Back to Tehran

I left Kashan in the morning and checked in my super boutique hotel. It was situated next to all the embassies (French included, but I wasn’t allowed to take pictures. I got rather told off when trying to take the mega-building that is the Russian embassy. Trying to enter in there would be like trying to breaking into Fort Knox!).



My first visit was the Treasury of National Jewels, owned by the Central Bank. The Safavid, Qajar and Pahlavi monarchs adorned themselves and their belongings with an outstanding range of priceless gems and precious metals, making this collection of bling quite jaw-dropping. Star pieces include the Globe of Jewels and the Peacock Throne. The largest yellow diamond is kept there whereas the largest ruby belongs to the British Crown. I was shown around by an English-speaking guide and whilst I wasn’t allowed to take pictures I took some snaps of postcards to give you an idea of the jewels!

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As I left the building I was so thirsty but finding anywhere to sit down for a drink proved to be difficult because of Ramadan, even in hotels. I resorted to buying some cold drinks from a cafe where the owners were more than happy to sell them to me but I wasn’t allowed to sit down. He however told me I could sit in the park round the corner! The rules regarding Ramadan in Iran are quite lax despite it being an Islamic Republic – the vast majority of Iranians do not respect it and I did notice some people stuffing their faces with chips hidden in little alleys or in the few restaurants that served food! In addition, there is apparently an exception to the rule: if you are 50km away from your home town you are considered a traveller and you are therefore exempt from fasting. You can also compensate for not having done Ramadan by giving donations (financial or foods) to charity… I noticed that there are a lot of convenient ‘exceptions’!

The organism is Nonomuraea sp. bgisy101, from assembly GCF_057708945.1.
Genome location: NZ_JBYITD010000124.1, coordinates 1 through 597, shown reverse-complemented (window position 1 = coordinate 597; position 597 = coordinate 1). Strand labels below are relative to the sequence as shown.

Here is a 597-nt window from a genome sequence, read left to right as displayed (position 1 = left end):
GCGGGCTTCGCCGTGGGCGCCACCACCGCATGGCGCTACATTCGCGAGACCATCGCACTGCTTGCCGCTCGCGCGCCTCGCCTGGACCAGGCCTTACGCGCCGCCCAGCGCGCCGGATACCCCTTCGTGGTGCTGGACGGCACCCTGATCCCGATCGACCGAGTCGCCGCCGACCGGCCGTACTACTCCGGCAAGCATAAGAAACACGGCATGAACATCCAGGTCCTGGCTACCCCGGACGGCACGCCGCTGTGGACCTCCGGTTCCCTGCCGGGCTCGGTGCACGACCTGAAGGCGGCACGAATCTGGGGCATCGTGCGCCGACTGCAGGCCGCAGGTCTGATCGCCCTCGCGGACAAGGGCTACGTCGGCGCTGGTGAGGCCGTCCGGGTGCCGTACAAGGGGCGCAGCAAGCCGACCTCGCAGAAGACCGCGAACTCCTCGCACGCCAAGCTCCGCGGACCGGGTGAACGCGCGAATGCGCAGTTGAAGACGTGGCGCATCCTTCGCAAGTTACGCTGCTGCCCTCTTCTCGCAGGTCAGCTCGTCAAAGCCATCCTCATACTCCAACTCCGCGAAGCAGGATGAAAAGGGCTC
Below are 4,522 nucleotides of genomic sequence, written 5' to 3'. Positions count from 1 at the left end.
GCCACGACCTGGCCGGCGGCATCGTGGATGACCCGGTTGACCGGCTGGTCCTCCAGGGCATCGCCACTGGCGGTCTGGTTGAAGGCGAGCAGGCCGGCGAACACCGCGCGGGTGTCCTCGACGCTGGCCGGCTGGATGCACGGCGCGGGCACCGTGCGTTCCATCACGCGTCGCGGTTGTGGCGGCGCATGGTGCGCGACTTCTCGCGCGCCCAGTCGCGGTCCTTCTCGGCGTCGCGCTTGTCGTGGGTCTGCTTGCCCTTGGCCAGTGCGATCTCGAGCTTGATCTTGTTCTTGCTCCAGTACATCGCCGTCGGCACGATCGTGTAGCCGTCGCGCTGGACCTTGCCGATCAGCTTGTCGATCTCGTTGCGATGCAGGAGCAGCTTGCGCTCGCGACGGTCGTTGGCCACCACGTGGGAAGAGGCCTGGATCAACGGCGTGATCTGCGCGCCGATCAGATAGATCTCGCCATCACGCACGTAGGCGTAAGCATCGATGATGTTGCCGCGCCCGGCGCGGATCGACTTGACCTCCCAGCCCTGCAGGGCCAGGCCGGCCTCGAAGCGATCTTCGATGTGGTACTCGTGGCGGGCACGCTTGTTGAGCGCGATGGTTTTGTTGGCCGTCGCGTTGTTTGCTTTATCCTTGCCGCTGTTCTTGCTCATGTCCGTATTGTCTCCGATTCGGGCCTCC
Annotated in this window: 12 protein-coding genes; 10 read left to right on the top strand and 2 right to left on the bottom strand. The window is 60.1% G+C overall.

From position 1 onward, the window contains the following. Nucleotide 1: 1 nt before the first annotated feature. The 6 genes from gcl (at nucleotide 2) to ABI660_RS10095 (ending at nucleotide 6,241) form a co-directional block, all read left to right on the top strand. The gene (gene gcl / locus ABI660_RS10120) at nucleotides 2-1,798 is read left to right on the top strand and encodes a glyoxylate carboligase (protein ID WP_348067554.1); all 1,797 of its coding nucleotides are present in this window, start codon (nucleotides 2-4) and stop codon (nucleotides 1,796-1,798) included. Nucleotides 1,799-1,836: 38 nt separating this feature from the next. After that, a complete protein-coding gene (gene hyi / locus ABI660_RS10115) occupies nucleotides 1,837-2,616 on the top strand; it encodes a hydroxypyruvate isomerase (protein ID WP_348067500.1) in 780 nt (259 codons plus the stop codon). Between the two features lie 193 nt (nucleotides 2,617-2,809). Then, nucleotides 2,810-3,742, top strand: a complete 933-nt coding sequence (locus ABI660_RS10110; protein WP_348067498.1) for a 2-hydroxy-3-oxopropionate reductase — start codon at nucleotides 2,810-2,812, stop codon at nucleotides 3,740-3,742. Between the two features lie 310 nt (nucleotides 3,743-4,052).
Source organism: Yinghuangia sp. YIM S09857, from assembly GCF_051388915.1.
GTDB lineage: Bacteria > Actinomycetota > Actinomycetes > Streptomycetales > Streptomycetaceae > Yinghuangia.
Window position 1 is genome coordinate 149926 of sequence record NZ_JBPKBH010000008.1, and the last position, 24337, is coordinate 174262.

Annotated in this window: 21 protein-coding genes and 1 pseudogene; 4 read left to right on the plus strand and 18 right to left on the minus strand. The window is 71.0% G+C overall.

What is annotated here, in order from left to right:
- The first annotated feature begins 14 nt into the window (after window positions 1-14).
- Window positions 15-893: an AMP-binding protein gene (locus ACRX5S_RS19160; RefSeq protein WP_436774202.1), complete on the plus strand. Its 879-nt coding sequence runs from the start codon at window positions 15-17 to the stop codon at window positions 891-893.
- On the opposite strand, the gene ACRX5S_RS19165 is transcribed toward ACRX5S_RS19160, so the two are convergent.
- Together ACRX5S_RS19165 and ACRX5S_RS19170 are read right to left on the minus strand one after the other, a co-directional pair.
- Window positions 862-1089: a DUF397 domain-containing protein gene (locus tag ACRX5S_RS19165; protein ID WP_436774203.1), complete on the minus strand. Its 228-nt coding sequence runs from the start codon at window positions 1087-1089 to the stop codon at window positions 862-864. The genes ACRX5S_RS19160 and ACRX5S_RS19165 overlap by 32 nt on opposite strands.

I then headed over to the US Den of Espionage, the ex-US embassy that was one of the major focus points of the 1979 revolution. Students stormed the building and took 52 American personnel hostage for 444 days (non-American staff had been free to leave). The reason was that the Shah had left Iran to seek medical treatment abroad, including the USA. However revolutionaries wanted the Shah to come back to be trialled for various crimes ranging from corruption to torture. President Carter signed off a rescue mission which failed due to helicopters crashing after getting caught up in a sand storm.


The siege finished over a year after when the Shah died and an agreement was drawn up in Algeria, a neutral negotiator. Under the Algeria Manifesto, the US were not to involve themselves in any manner in Iranian politics and Iran were to safely release the hostages. It is to be noted that no hostages or students were injured – the US marines used tear gas but no bullets, and the Americans were allowed to celebrate Christmas and Easter for instance. As much as this was undoubtedly a severe agression if not an act of war from the Iranians, I find it amazing that no one was injured during those 444 gruelling days.

During the hostage situation, American personnel tried to destroy as much information as they could as you can see from the picture below. However, dedicated revolutionaries painstakingly spent years reconstructing the shredded documents and some confidential information was brought to light about US involvement in Iran and in the Middle-East. For those who are interested, there is a film called Argo that recounts the events and according to our factual and neutral guide it is 90% accurate. I think I will watch it again when I am back!